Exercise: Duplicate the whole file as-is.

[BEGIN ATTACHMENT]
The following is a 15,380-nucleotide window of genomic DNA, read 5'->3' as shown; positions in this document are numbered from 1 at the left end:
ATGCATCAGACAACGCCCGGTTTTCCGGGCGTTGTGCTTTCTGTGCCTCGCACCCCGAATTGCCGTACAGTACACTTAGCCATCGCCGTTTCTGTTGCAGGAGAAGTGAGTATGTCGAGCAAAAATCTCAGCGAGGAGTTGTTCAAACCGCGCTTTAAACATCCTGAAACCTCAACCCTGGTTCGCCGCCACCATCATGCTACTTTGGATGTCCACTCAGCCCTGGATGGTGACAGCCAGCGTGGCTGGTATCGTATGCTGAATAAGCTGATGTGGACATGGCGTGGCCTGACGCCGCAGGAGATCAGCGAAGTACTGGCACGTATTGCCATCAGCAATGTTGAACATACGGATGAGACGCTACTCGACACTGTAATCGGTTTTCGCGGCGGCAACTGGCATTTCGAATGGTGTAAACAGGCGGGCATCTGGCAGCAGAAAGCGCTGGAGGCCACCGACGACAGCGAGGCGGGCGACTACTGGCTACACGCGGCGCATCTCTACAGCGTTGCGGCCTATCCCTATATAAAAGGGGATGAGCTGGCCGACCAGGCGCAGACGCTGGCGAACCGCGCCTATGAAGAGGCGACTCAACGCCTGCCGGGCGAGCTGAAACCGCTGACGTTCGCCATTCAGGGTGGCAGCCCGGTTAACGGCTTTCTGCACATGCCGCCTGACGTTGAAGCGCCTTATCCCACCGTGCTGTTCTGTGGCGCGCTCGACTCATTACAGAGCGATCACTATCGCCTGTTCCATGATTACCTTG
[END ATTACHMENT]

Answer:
The following is a 15,380-nucleotide window of genomic DNA, read 5'->3' as shown; positions in this document are numbered from 1 at the left end:
ATGCATCAGACAACGCCCGGTTTTCCGGGCGTTGTGCTTTCTGTGCCTCGCACCCCGAATTGCCGTACAGTACACTTAGCCATCGCCGTTTCTGTTGCAGGAGAAGTGAGTATGTCGAGCAAAAATCTCAGCGAGGAGTTGTTCAAACCGCGCTTTAAACATCCTGAAACCTCAACCCTGGTTCGCCGCCACCATCATGCTACTTTGGATGTCCACTCAGCCCTGGATGGTGACAGCCAGCGTGGCTGGTATCGTATGCTGAATAAGCTGATGTGGACATGGCGTGGCCTGACGCCGCAGGAGATCAGCGAAGTACTGGCACGTATTGCCATCAGCAATGTTGAACATACGGATGAGACGCTACTCGACACTGTAATCGGTTTTCGCGGCGGCAACTGGCATTTCGAATGGTGTAAACAGGCGGGCATCTGGCAGCAGAAAGCGCTGGAGGCCACCGACGACAGCGAGGCGGGCGACTACTGGCTACACGCGGCGCATCTCTACAGCGTTGCGGCCTATCCCTATATAAAAGGGGATGAGCTGGCCGACCAGGCGCAGACGCTGGCGAACCGCGCCTATGAAGAGGCGACTCAACGCCTGCCGGGCGAGCTGAAACCGCTGACGTTCGCCATTCAGGGTGGCAGCCCGGTTAACGGCTTTCTGCACATGCCGCCTGACGTTGAAGCGCCTTATCCCACCGTGCTGTTCTGTGGCGCGCTCGACTCATTACAGAGCGATCACTATCGCCTGTTCCATGATTACCTTG